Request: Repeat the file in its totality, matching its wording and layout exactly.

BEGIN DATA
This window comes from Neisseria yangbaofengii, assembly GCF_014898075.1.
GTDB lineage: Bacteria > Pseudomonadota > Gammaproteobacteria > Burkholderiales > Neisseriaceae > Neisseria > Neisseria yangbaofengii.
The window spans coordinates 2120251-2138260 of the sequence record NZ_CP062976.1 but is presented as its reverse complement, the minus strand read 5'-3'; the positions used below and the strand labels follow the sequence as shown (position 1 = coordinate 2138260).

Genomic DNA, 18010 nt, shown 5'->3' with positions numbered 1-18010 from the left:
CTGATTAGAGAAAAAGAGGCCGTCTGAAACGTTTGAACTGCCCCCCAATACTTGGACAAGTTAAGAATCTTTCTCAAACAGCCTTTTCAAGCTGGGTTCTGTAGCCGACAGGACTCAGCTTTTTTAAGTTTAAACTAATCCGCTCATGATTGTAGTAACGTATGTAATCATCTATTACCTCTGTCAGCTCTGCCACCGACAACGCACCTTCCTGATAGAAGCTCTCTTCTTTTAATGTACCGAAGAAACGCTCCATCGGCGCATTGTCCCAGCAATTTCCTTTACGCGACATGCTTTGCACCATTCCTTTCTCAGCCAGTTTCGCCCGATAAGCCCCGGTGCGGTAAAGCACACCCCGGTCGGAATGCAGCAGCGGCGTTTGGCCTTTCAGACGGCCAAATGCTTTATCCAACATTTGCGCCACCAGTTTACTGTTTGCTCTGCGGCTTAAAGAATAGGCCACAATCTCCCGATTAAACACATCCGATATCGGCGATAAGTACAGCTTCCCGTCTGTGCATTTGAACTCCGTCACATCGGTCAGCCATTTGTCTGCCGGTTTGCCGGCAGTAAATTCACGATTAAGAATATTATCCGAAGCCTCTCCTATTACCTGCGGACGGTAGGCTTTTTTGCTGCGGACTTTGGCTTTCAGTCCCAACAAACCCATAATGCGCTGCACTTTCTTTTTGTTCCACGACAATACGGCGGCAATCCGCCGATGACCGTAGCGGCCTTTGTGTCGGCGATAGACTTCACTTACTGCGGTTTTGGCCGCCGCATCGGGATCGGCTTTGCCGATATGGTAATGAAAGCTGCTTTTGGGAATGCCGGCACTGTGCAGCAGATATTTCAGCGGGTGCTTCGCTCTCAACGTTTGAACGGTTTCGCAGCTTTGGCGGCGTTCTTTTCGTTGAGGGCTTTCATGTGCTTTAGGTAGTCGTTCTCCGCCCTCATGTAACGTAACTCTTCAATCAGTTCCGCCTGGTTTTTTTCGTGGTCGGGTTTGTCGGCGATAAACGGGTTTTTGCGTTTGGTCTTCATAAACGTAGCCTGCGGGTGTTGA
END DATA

This window comes from Neisseria yangbaofengii, assembly GCF_014898075.1.
GTDB lineage: Bacteria > Pseudomonadota > Gammaproteobacteria > Burkholderiales > Neisseriaceae > Neisseria > Neisseria yangbaofengii.
The window spans coordinates 2120251-2138260 of the sequence record NZ_CP062976.1 but is presented as its reverse complement, the minus strand read 5'-3'; the positions used below and the strand labels follow the sequence as shown (position 1 = coordinate 2138260).

Genomic DNA, 18010 nt, shown 5'->3' with positions numbered 1-18010 from the left:
CTGATTAGAGAAAAAGAGGCCGTCTGAAACGTTTGAACTGCCCCCCAATACTTGGACAAGTTAAGAATCTTTCTCAAACAGCCTTTTCAAGCTGGGTTCTGTAGCCGACAGGACTCAGCTTTTTTAAGTTTAAACTAATCCGCTCATGATTGTAGTAACGTATGTAATCATCTATTACCTCTGTCAGCTCTGCCACCGACAACGCACCTTCCTGATAGAAGCTCTCTTCTTTTAATGTACCGAAGAAACGCTCCATCGGCGCATTGTCCCAGCAATTTCCTTTACGCGACATGCTTTGCACCATTCCTTTCTCAGCCAGTTTCGCCCGATAAGCCCCGGTGCGGTAAAGCACACCCCGGTCGGAATGCAGCAGCGGCGTTTGGCCTTTCAGACGGCCAAATGCTTTATCCAACATTTGCGCCACCAGTTTACTGTTTGCTCTGCGGCTTAAAGAATAGGCCACAATCTCCCGATTAAACACATCCGATATCGGCGATAAGTACAGCTTCCCGTCTGTGCATTTGAACTCCGTCACATCGGTCAGCCATTTGTCTGCCGGTTTGCCGGCAGTAAATTCACGATTAAGAATATTATCCGAAGCCTCTCCTATTACCTGCGGACGGTAGGCTTTTTTGCTGCGGACTTTGGCTTTCAGTCCCAACAAACCCATAATGCGCTGCACTTTCTTTTTGTTCCACGACAATACGGCGGCAATCCGCCGATGACCGTAGCGGCCTTTGTGTCGGCGATAGACTTCACTTACTGCGGTTTTGGCCGCCGCATCGGGATCGGCTTTGCCGATATGGTAATGAAAGCTGCTTTTGGGAATGCCGGCACTGTGCAGCAGATATTTCAGCGGGTGCTTCGCTCTCAACGTTTGAACGGTTTCGCAGCTTTGGCGGCGTTCTTTTCGTTGAGGGCTTTCATGTGCTTTAGGTAGTCGTTCTCCGCCCTCATGTAACGTAACTCTTCAATCAGTTCCGCCTGGTTTTTTTCGTGGTCGGGTTTGTCGGCGATAAACGGGTTTTTGCGTTTGGTCTTCATAAACGTAGCCTGCGGGTGTTGA